Procurement of Marketing Services – How Not To Be Fired

It is a couple of weeks now since PepsiCo, one of the largest consumer advertisers in the world, announced that they were firing their dozen-strong marketing services procurement team. Instead, the brand managers would be given responsibility for dealing with the agencies and other third-party providers directly themselves.

Where they might need a bit of help, the now defunct procurement team has written a guide that the brand people can refer to in case of Procurement issues. So maybe there is a lesson there - don't write a really effective guide to procurement, you might be doing yourself out of a job! Only joking... but what is clear is that most of the marketing press has greeted PepsiCo's move with delight, which says something about the relationship between the two funictions!

The two big questions for us are - is this the start of a major trend and will we see other organisations going down the same route? And secondly, how can procurement people in the marketing services field  ensure that they are not next on the list?

In fact, these two questions are very closely connected. In terms of the trend, it will be directly linked to the second question around procurement's capability, skills and approach. PepsiCo said this to AdAge:

"You can realize better effectiveness and efficiencies by putting this responsibility on brand teams who are closer to the consumer and allows them to more quickly balance cost value and quality in all of their decisions."

This suggests that if procurement is seen as a function that slows things down and makes life more difficult for the internal marketing stakeholders, in an area that is as dynamic and fast-moving as consumer marketing, then more procurement people and functions will go.

Procurement has to show it is really adding value, as indeed it must in any spend category. And value in marketing is NOT about "saving money". That may be what the CPO or even the CFO wants to see but it is not how the marketing director and their staff see life. Their task is to get the most value in terms of brand growth and profitability and the marketing budget is a tool to help that. The concept of reducing prices with suppliers if it has a negative effect on the brand is clearly not of interest - yet that is what too many procurement people are still focused on.

See our paper "Three Occasions When Procurement Should Spend More" for more on this - the key point is that procurement must focus on value as the marketing function sees it. So it cannot be about simple cost reduction. It must be about how procurement can help their marketing colleagues use the external marketplace better to achieve their brand objectives.

There are many ways in which we can imagine procurement doing that. For instance, offering deep knowledge of the supply markets; great negotiation skills; a creative and relevant "stock" of commercial models that might be used with agencies and other providers; tools and technology that can support effective supplier performance and risk management. You can see how support like that might be attractive to marketing colleagues.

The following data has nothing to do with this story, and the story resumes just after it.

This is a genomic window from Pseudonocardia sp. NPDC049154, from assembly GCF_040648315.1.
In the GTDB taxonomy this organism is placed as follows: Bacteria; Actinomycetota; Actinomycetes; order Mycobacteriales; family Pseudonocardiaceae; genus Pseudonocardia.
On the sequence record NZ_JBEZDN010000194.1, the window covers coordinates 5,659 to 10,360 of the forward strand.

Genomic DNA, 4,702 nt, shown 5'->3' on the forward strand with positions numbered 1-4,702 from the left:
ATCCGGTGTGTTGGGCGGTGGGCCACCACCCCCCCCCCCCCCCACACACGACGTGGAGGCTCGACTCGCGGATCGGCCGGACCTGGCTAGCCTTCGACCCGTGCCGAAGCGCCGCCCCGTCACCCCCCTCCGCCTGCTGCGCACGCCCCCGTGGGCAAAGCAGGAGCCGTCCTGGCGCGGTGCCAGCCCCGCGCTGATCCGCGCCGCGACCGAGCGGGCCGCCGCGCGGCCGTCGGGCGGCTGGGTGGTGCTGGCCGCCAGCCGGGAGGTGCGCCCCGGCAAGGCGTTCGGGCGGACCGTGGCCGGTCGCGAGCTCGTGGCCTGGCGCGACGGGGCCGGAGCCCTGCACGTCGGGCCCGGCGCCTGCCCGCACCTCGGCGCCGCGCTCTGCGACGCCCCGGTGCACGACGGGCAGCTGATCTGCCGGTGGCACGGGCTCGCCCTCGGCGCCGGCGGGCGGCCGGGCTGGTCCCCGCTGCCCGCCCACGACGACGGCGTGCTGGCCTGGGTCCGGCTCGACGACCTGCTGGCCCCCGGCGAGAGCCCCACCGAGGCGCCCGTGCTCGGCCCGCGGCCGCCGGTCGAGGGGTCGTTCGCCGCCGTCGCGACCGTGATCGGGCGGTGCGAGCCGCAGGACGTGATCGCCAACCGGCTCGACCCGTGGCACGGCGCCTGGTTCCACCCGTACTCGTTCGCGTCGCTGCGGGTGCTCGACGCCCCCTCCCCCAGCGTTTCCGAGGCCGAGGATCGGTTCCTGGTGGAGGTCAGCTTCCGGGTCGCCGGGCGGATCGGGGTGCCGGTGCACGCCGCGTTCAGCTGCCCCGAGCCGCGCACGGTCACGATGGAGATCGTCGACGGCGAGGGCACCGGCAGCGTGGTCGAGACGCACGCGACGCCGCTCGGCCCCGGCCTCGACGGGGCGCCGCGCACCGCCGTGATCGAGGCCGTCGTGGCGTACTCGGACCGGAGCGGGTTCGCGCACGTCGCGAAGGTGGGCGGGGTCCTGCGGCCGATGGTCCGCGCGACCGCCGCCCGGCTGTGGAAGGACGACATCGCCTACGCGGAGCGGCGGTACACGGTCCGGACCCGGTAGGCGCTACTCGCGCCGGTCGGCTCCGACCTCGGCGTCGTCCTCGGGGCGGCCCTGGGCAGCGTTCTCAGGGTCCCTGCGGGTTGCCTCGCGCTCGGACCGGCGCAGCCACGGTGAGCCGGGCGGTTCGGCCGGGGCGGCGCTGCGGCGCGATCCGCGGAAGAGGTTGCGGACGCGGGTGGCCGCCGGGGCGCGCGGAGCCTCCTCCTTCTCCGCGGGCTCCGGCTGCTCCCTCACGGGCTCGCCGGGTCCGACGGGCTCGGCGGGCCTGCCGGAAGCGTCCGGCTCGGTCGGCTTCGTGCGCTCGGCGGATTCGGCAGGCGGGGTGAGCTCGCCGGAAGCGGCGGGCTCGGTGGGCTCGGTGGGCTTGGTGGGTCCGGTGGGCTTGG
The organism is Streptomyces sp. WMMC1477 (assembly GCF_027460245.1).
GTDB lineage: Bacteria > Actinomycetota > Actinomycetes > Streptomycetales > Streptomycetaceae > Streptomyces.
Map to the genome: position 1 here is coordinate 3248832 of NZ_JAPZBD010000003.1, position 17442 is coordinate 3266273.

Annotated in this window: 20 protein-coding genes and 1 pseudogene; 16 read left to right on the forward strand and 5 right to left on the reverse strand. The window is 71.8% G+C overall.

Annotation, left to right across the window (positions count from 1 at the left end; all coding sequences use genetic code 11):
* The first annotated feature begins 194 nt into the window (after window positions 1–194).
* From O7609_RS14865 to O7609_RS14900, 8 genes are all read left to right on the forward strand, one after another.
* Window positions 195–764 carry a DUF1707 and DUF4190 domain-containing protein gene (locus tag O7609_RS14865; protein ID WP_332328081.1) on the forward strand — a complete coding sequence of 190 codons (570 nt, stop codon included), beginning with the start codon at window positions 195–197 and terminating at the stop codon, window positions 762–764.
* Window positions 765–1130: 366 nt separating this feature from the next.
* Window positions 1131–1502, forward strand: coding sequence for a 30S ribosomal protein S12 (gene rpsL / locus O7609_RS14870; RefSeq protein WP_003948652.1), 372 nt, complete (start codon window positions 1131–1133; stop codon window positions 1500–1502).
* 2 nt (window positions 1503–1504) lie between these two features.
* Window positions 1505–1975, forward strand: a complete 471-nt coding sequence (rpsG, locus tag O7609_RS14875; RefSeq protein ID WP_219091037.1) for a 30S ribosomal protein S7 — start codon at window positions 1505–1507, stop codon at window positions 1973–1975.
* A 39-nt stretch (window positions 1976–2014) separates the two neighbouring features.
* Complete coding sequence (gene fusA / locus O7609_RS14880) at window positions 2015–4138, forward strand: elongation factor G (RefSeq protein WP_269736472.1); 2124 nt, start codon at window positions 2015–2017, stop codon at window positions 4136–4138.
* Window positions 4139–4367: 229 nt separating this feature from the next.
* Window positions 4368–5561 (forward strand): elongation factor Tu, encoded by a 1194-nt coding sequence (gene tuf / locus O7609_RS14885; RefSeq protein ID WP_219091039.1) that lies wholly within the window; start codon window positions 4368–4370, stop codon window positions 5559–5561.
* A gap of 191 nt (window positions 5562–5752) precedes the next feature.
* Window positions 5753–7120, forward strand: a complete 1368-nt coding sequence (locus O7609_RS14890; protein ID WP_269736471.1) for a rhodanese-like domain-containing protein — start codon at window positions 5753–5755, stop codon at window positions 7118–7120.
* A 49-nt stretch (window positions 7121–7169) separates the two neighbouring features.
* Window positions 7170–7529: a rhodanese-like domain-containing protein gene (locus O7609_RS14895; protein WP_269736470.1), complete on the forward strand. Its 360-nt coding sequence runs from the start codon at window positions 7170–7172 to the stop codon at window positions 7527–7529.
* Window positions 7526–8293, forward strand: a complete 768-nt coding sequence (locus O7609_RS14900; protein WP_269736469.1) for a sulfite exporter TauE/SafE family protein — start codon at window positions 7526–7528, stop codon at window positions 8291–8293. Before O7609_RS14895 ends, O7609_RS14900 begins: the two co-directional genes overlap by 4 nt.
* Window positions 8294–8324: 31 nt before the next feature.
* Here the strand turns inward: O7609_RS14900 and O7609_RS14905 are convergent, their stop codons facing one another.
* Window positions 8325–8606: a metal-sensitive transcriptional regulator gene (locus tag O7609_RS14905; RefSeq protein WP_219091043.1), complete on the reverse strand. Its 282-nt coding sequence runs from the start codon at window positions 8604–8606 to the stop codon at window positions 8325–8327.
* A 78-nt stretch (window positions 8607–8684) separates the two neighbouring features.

But forcing colleagues to run long-winded, formal procurement processes before they can engage a supplier, or driving down the rates for creative work ("I can find a graphic designer for 20% less than your current firm") is not the way to gain respect and create value in this category. Any marketing procurement function that is principally driven by and measured on "savings" or "cost reduction" should look out - the PepsiCo fate may await you too. And unfortunately, if that happens, you may well deserve it.

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Voices (2)

  1. RJ:

    A colleague of mine once reported a conversation with a Marketing stakeholder that went along the lines of “I’m a £10m a year Marketing man and you’re trying to make me an £8m a year man.”

    In Marketing, as with so many other professional services (e.g. consultancy, legal services, executive recruitment), Procurement has to find a way to focus on values that actually mean something to the stakeholders and that complement their own skills, or at least balance their egos.

    The Marketing guys are employed to make creative decisions and to take responsibility for business growth and awareness. Procurement can support these objectives by ensuring suppliers are motivated and rewarded for achievement rather than inputs and can also promote competition as a way of driving increased creativity. Procurement can also complement Marketing teams by bringing focus on areas where they might not have a natural inclination (e.g. protecting IPR, ensuring continuity of supply, managing the entire supply chain to ensure quality and speed of delivery etc.).

    However, the individual drivers of each organisation (and individual) will differ and so stakeholder management and relationship building, with both internal teams and suppliers, are absolutely critical skills and, let’s face it, not all hard-bitten CPOs and buyers are best equipped to deal with this.

  2. Paul Wright:

    For 25 years I’ve been hearing how finally Procurement is about to be valued by business. This doesnt sound like it. It sounds like a power struggle within Pepsico, with the buyers being the bodies thrown on the table. Do we believe that the buyers were told to stop focussing on price and refused?

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